Paul Rofe (barrister)

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Paul Rofe
QC
1st South Australian Director of Public Prosecutions
In office
1992–2004
Premier John Bannon
Lynn Arnold
Dean Brown
John Olsen
Rob Kerin
Mike Rann
Governor Dame Roma Mitchell
Sir Eric Neal
Marjorie Jackson-Nelson
Succeeded by Stephen Pallaras
Personal details
Born Paul John Lawrence Rofe
1948 (1948)
Died (2013-05-07)7 May 2013
Adelaide
Cause of death Heart Failure
Nationality Australian
Education Saint Ignatius' College, Adelaide
Alma mater University of Adelaide
Occupation Barrister
Director of Public Prosecutions

Australian rules football career
Personal information
Original team(s) Adelaide University[1]
Playing career
Years Club Games (Goals)
1966-1976 Adelaide University 224
Career highlights

Amateur All-Australian Captain[2]
AAFC National Carnival Medalist[3]

Paul John Lawrence Rofe QC (1948-2013) was a prominent South Australian criminal barrister and the former South Australian Director of Public Prosecutions, a position he held from 1992 to 2004.

Education & Career[edit]

Rofe was educated at Saint Ignatius' College, Adelaide. He was School Captain in 1965 and completed his Leaving Honours in the same year. He graduated from the Law School of the University of Adelaide with a LLB and was admitted to practice in 1973. In 1974, he was a judge's associate to Justice Walters and then to The Honourable Dr John Bray Chief Justice of the Supreme Court of South Australia. Early in his career, Rofe worked as a counsel assisting the Coroner before he joined the Crown Prosecutor's Office in 1977. He was appointed a QC in 1991[4] and assumed office in 1992.

He was well known for his involvement in football, both as a player and administrator. He was a Director of the Adelaide Crows Football Club from 1999 to 2003.

During his career as a prosecutor, Rofe successfully prosecuted some of South Australia's most notorious murder trials, including Bevan Spencer von Einem, Henry Keogh, and David Szach.[5]

Controversy[edit]

In 1996 he publicly apologised following his conviction for drink-driving with a blood alcohol level of 0.178. He was fined and banned from driving for 15 months. He was reappointed for a further seven-year term as DPP in May 1999. Although he suffered a mild stroke later that year, and had to take leave, he was still able to continue as DPP.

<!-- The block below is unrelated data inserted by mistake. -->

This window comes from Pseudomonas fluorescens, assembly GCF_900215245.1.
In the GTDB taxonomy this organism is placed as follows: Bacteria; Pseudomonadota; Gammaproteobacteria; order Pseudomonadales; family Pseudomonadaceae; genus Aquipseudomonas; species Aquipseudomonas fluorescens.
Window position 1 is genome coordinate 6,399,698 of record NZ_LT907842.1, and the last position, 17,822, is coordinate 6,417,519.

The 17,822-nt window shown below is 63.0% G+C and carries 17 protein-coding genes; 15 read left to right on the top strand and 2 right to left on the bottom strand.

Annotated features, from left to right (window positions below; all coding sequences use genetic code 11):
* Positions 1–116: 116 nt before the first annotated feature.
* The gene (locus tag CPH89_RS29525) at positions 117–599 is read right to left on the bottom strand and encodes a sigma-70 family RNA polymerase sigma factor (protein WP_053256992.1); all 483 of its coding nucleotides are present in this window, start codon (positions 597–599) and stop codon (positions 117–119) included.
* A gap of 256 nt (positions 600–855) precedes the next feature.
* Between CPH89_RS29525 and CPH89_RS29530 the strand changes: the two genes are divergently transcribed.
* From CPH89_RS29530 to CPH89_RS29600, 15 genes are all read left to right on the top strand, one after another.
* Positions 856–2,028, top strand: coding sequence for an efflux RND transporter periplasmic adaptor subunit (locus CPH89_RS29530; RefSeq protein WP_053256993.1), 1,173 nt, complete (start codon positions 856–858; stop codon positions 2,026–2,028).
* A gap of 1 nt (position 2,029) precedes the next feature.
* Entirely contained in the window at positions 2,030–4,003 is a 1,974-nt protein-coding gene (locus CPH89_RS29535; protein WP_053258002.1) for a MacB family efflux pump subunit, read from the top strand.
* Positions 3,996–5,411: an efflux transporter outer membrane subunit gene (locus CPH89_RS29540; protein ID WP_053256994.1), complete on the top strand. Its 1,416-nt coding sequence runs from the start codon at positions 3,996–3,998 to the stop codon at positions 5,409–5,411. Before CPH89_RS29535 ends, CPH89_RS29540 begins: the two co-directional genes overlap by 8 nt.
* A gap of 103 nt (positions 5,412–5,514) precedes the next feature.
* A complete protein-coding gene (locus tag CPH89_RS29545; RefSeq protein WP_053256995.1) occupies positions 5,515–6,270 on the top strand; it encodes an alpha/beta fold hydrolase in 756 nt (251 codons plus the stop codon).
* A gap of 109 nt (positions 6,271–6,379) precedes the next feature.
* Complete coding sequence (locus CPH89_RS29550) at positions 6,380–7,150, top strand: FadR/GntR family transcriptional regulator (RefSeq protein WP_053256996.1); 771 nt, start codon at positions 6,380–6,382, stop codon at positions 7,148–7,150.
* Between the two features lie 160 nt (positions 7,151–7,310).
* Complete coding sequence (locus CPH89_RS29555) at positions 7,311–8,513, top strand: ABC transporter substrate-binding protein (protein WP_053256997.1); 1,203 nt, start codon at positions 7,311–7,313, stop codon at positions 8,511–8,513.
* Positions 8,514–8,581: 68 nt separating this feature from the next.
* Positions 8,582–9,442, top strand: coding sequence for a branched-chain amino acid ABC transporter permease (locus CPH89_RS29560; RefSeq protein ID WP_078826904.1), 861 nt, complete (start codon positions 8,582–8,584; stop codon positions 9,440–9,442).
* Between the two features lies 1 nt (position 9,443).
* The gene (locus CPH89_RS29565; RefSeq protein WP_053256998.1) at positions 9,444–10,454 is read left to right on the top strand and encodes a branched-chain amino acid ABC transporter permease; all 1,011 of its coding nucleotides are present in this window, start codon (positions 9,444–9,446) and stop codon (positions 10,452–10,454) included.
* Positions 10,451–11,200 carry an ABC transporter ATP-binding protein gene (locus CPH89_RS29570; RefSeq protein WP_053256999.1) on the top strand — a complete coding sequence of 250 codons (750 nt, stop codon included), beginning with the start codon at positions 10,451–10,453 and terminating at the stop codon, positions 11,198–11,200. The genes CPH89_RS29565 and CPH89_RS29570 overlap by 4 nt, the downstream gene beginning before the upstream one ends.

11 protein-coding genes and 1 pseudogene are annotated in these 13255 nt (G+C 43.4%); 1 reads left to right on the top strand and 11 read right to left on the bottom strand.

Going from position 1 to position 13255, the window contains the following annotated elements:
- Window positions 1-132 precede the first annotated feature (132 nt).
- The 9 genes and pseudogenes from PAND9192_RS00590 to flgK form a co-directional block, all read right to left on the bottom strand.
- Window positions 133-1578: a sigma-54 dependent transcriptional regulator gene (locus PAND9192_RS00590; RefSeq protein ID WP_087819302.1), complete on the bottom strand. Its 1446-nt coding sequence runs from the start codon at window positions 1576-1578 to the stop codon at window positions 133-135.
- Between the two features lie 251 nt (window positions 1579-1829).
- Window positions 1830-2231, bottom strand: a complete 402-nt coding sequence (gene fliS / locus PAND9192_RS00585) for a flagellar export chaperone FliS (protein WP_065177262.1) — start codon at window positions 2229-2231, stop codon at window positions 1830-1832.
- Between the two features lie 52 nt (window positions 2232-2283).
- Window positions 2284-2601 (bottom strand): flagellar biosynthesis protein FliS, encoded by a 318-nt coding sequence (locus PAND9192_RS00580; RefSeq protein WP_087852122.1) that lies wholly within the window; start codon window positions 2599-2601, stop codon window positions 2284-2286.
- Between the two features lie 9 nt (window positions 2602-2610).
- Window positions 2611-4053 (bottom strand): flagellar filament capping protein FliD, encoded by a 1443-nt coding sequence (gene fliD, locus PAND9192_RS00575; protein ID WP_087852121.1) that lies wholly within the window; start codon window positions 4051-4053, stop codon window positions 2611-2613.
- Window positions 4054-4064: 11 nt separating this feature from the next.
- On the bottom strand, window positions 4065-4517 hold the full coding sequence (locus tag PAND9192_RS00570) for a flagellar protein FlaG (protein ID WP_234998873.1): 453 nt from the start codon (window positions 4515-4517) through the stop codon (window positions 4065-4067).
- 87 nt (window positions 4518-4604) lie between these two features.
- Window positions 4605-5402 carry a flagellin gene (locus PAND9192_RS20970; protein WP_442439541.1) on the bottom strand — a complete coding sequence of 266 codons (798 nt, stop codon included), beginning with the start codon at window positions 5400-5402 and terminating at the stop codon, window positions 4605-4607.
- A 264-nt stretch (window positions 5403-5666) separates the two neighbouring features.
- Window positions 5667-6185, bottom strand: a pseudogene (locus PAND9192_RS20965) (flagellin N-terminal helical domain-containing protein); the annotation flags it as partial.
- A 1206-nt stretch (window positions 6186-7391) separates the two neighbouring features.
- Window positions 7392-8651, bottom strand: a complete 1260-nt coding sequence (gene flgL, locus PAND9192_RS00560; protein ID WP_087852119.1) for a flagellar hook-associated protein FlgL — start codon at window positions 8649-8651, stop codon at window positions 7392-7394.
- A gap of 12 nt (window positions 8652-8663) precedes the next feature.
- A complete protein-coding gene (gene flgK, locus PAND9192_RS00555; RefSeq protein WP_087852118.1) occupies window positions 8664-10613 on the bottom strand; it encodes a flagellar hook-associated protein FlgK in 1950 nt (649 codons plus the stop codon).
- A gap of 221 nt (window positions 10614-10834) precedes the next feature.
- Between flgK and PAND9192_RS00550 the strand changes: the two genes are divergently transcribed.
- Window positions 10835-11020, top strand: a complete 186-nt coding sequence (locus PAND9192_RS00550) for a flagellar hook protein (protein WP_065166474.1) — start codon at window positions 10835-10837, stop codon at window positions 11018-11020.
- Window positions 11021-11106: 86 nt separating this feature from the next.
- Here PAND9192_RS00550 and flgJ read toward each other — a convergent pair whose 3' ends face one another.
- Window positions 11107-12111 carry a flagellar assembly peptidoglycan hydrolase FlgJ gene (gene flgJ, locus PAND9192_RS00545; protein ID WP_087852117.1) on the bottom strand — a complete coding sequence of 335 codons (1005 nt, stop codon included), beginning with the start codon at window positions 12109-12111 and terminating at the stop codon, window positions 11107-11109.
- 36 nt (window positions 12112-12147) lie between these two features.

Controversy erupted in February 2003 over revelations by Channel 7’s Today Tonight program that during office hours, he had visited a TAB betting shop, or bought ‘scratchies’ up to 17 times in one day. More controversy arose in July 2003 over his plea-bargaining in the case of Paul Nemer. This led to a confrontation with the Government in which he was directed by the Attorney-General to appeal the leniency of the sentence imposed upon Nemer for shooting a newspaper delivery man in 2002. The Solicitor-General, Chris Kourakis QC, reviewed the matter at the request of the Government. In his report, issued in April 2004, the Solicitor-General found that some aspects of Mr Rofe’s handling of the conduct of the prosecution of Nemer were ‘inept’.[6] Rofe wrote his own 'robust' report concerning the handling of the Nemer case, largely in response to the Kourakis Report, but the Attorney-General, Michael Atkinson, refused to release it, despite media attempts to procure the report.[7]

Legacy[edit]

Mr Rofe resigned as DPP in May 2004 and he began working as a barrister in July 2004.[8]

Soon after Rofe's departure from the Office of the Director of Public Prosecutions, the then President of the Law Society of South Australia, David Howard, acknowledged that Rofe's 'fairness, integrity and generally sound judgment are legendary'.[9] Rofe was also acknowledged by the Acting Director of Public Prosecutions, Wendy Abraham QC, as 'a fearless prosecutor who regularly sparked public interest in difficult and complex policy issues'.[10]

References[edit]

  1. ^ "2006 Annual Report" (PDF). 
  2. ^ Fred, Bloch (2005). A History of the South Australian Amateur Football League 1911-1994. ISBN 0646249711. 
  3. ^ Fred, Bloch (2005). A History of the South Australian Amateur Football League 1911-1994. ISBN 0646249711. 
  4. ^ https://books.google.com/books?id=G2PXRJQ_5SwC&printsec=frontcover&dq=History+of+the+south+australian+independent+bar&source=bl&ots=hGibKCQ-dP&sig=YHXrmBu8itMXJ2ntXIO_7WwSPLI&hl=en&ei=y3Y9TPXuE9Kwcazw6aIB&sa=X&oi=book_result&ct=result&resnum=3&ved=0CCMQ6AEwAg#v=onepage&q=Paul%20Rofe&f=false
  5. ^ The Adelaide Advertiser, Saturday, 24 April 2004, page 34
  6. ^ http://netk.net.au/ltg/LTG5.asp
  7. ^ The Adelaide Advertiser, Saturday Dec 2004, page 19
  8. ^ Fewster, Sean; Crouch, Brad. (8 May 2013). "SA's first Director of Public Prosecutions Paul Rofe dies", Adelaide Now. Retrieved 8 May 2013.
  9. ^ South Australian Law Society Bulletin, June 2004, page 6
  10. ^ South Australia Director of Public Prosecutions Annual Report 2003-2004 page 3
Legal offices
Preceded by
(position created)
South Australian Director of Public Prosecutions
1992 – 2004
Succeeded by
Stephen Pallaras